The opinion of the court was delivered by: MARK FILIP, District Judge
MEMORANDUM OPINION DENYING DEFENDANT CHAMPION
EXPOSITION SERVICES INC.'S MOTION FOR SUMMARY JUDGMENT
Plaintiff Curtis Jones is an African-American union carpenter who works
in the trade show business. He filed this action on August 30, 2002, and
is proceeding pro se. Although Plaintiff has asserted multiple
discrimination-related claims against the four Defendants, the pending
motion for summary judgment relates only to Count V of Plaintiff's
complaint, in which Plaintiff asserts claims against Champion Exposition
Services, Inc. ("Champion" or "Defendant"), In Count V, Plaintiff alleges
that Champion refused to hire him to work on a trade show due to racial
discrimination and retaliation in violation of both Title VII of the
Civil Rights Act of 1964 ("Title VII"), 42 U.S.C. § 2000e et seq., and
also 42 U.S.C. § 1981 ("Section 1981"). On July 31, 2003, Judge Lefkow
dismissed the Title VII-based racial discrimination claim from Count V.
Defendant has moved for summary judgment concerning the remaining
allegations in Count V namely, refusal to hire as a result of racial
discrimination, in violation of Section 1981, and retaliation for
engaging in protected activity (the filing of a prior complaint of racial discrimination), in violation of Section 1981 and Title VII.*fn1
For the reasons stated below, Defendant's motion is denied.
The following relevant facts, except as otherwise indicated, are taken
from the parties' Local Rule 56.1 Statements of Material Facts and
attached exhibits, and are not in dispute.*fn2
Champion is in the business of operating trade shows. Champion employs
union carpenters to assist in setting up and dismantling booths and other
structures connected with the trade shows. Hiring for such work for any
particular Champion show is done before the beginning of the show.
Back in 1997, Plaintiff filed an EEQC charge of discrimination against
GES Exposition Services, Inc. ("GES"), another defendant in this case.
Plaintiff later sued GES in federal district court in relation to that
charge, but the district court granted summary judgment for GES in June 2001, and that judgment was affirmed by the Seventh Circuit in February
There was an overlap of hiring personnel between the trade shows that
were at issue in Plaintiff's 1997 EEOC dispute and related litigation and
the employment opportunities at issue in Plaintiff's instant suit.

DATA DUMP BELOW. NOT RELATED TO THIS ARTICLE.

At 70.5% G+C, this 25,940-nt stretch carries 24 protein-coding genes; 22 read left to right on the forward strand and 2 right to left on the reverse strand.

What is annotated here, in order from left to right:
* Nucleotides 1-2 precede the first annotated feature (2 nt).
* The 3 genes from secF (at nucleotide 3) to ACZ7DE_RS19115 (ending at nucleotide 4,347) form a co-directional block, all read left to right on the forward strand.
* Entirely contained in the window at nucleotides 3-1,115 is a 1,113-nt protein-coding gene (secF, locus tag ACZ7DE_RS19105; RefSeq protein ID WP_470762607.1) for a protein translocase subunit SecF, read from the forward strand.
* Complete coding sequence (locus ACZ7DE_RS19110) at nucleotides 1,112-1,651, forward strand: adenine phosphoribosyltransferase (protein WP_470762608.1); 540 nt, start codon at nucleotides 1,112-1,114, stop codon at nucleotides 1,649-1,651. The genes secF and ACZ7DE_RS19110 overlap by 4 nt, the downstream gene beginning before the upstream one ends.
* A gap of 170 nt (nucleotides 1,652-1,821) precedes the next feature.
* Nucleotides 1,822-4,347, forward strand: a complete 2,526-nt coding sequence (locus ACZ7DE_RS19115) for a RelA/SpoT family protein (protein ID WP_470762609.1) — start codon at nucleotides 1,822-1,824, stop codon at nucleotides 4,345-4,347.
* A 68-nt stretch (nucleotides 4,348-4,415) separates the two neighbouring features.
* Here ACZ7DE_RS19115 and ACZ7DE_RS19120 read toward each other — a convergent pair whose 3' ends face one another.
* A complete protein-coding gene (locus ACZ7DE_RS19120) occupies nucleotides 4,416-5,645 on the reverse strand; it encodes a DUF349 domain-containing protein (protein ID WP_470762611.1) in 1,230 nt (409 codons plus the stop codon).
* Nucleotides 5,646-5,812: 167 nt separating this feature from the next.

Specifically, Bruce Braun and his brothers were the hiring foremen for
co-defendant GES during the period in 1997 that was the subject of
Plaintiff s 1997 EEOC charge and subsequent litigation.*fn4 Bruce Braun
also was working as a foreman for GES on what the parties describe as
"the NRA show," on which Plaintiff and a crew of other union carpenters
worked from May 19 through May 23, 2002. In addition, at the time
Plaintiff was employed in connection with the NRA show, Plaintiff knew
that Mr. Braun also variously worked as a foreman for Champion, and that
Champion would soon be hiring for an upcoming show involving the "Candy
Exposition at McCormick" ("the candy show"). On May 23, 2002, Plaintiff
spoke to Mr. Braun and Mike Weiber, another Champion foreman, about being
hired for the Champion candy show. During their discussion on May 23, Mr.
Braun and Mr. Weiber in essence told Plaintiff that they could not hire Plaintiff for the
candy show at that time, but that Champion would be hiring for the candy
show on Friday, May 31, 2002. Mr. Braun told Plaintiff that he should
therefore come back on May 31st.
Plaintiff came on May 31, 2002, as requested, hut by that day, hiring
had already been completed. In fact, the show was already in its third
day and was in the process of being dismantled. As alluded to above,
Champion asserts that its policy is that "[a]ny persons hired by Champion
Services, Inc. [to] work as a union carpenter to either set up or
dismantle a show must be present prior to the time the show begins for
that is the time that hiring is done," (D.E, 55, at ¶ 29.) Plaintiff
was told on May 31st that all the positions were already filled and that
no hiring was being done, and so he did not fill out an application.